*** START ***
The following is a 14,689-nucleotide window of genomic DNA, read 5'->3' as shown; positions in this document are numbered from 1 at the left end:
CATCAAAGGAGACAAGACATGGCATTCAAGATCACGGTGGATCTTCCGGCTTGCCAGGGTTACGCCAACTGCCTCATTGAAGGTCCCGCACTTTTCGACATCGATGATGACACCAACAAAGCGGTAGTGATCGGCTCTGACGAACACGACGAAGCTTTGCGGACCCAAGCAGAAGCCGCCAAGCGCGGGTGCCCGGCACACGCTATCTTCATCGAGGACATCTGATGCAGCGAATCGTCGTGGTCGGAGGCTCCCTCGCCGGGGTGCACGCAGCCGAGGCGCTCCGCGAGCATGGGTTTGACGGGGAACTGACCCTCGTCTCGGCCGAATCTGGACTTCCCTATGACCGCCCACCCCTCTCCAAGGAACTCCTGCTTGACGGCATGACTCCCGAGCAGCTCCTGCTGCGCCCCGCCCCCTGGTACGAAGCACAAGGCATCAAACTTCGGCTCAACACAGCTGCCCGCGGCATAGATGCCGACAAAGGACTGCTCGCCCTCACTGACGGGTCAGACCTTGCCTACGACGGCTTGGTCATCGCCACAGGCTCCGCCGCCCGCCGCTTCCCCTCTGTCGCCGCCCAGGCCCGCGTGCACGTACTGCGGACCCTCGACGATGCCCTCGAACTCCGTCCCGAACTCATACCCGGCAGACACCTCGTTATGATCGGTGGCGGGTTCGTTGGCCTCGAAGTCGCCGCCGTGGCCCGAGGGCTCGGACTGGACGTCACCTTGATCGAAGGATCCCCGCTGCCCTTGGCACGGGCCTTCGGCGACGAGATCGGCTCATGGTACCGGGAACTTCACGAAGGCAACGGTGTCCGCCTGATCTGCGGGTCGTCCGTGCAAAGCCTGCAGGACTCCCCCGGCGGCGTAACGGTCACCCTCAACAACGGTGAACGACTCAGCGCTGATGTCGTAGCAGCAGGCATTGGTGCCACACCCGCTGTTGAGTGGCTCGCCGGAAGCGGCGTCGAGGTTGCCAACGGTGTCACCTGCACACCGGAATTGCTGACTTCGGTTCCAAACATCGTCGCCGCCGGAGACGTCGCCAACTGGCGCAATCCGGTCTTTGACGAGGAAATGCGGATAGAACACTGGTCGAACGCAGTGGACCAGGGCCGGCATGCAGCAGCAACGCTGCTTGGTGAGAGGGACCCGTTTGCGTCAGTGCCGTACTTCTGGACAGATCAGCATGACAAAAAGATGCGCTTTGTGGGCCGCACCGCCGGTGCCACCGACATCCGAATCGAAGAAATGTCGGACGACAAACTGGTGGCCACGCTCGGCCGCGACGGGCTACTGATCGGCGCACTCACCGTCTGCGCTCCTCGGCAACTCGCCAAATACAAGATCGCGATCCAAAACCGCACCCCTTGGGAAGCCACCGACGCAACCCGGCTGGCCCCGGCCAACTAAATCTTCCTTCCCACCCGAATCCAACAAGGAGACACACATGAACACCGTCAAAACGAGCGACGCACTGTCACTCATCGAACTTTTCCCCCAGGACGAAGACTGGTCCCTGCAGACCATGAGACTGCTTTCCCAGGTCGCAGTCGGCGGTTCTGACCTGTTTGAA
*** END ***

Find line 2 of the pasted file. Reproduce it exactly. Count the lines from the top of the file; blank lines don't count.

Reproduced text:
CATCAAAGGAGACAAGACATGGCATTCAAGATCACGGTGGATCTTCCGGCTTGCCAGGGTTACGCCAACTGCCTCATTGAAGGTCCCGCACTTTTCGACATCGATGATGACACCAACAAAGCGGTAGTGATCGGCTCTGACGAACACGACGAAGCTTTGCGGACCCAAGCAGAAGCCGCCAAGCGCGGGTGCCCGGCACACGCTATCTTCATCGAGGACATCTGATGCAGCGAATCGTCGTGGTCGGAGGCTCCCTCGCCGGGGTGCACGCAGCCGAGGCGCTCCGCGAGCATGGGTTTGACGGGGAACTGACCCTCGTCTCGGCCGAATCTGGACTTCCCTATGACCGCCCACCCCTCTCCAAGGAACTCCTGCTTGACGGCATGACTCCCGAGCAGCTCCTGCTGCGCCCCGCCCCCTGGTACGAAGCACAAGGCATCAAACTTCGGCTCAACACAGCTGCCCGCGGCATAGATGCCGACAAAGGACTGCTCGCCCTCACTGACGGGTCAGACCTTGCCTACGACGGCTTGGTCATCGCCACAGGCTCCGCCGCCCGCCGCTTCCCCTCTGTCGCCGCCCAGGCCCGCGTGCACGTACTGCGGACCCTCGACGATGCCCTCGAACTCCGTCCCGAACTCATACCCGGCAGACACCTCGTTATGATCGGTGGCGGGTTCGTTGGCCTCGAAGTCGCCGCCGTGGCCCGAGGGCTCGGACTGGACGTCACCTTGATCGAAGGATCCCCGCTGCCCTTGGCACGGGCCTTCGGCGACGAGATCGGCTCATGGTACCGGGAACTTCACGAAGGCAACGGTGTCCGCCTGATCTGCGGGTCGTCCGTGCAAAGCCTGCAGGACTCCCCCGGCGGCGTAACGGTCACCCTCAACAACGGTGAACGACTCAGCGCTGATGTCGTAGCAGCAGGCATTGGTGCCACACCCGCTGTTGAGTGGCTCGCCGGAAGCGGCGTCGAGGTTGCCAACGGTGTCACCTGCACACCGGAATTGCTGACTTCGGTTCCAAACATCGTCGCCGCCGGAGACGTCGCCAACTGGCGCAATCCGGTCTTTGACGAGGAAATGCGGATAGAACACTGGTCGAACGCAGTGGACCAGGGCCGGCATGCAGCAGCAACGCTGCTTGGTGAGAGGGACCCGTTTGCGTCAGTGCCGTACTTCTGGACAGATCAGCATGACAAAAAGATGCGCTTTGTGGGCCGCACCGCCGGTGCCACCGACATCCGAATCGAAGAAATGTCGGACGACAAACTGGTGGCCACGCTCGGCCGCGACGGGCTACTGATCGGCGCACTCACCGTCTGCGCTCCTCGGCAACTCGCCAAATACAAGATCGCGATCCAAAACCGCACCCCTTGGGAAGCCACCGACGCAACCCGGCTGGCCCCGGCCAACTAAATCTTCCTTCCCACCCGAATCCAACAAGGAGACACACATGAACACCGTCAAAACGAGCGACGCACTGTCACTCATCGAACTTTTCCCCCAGGACGAAGACTGGTCCCTGCAGACCATGAGACTGCTTTCCCAGGTCGCAGTCGGCGGTTCTGACCTGTTTGAA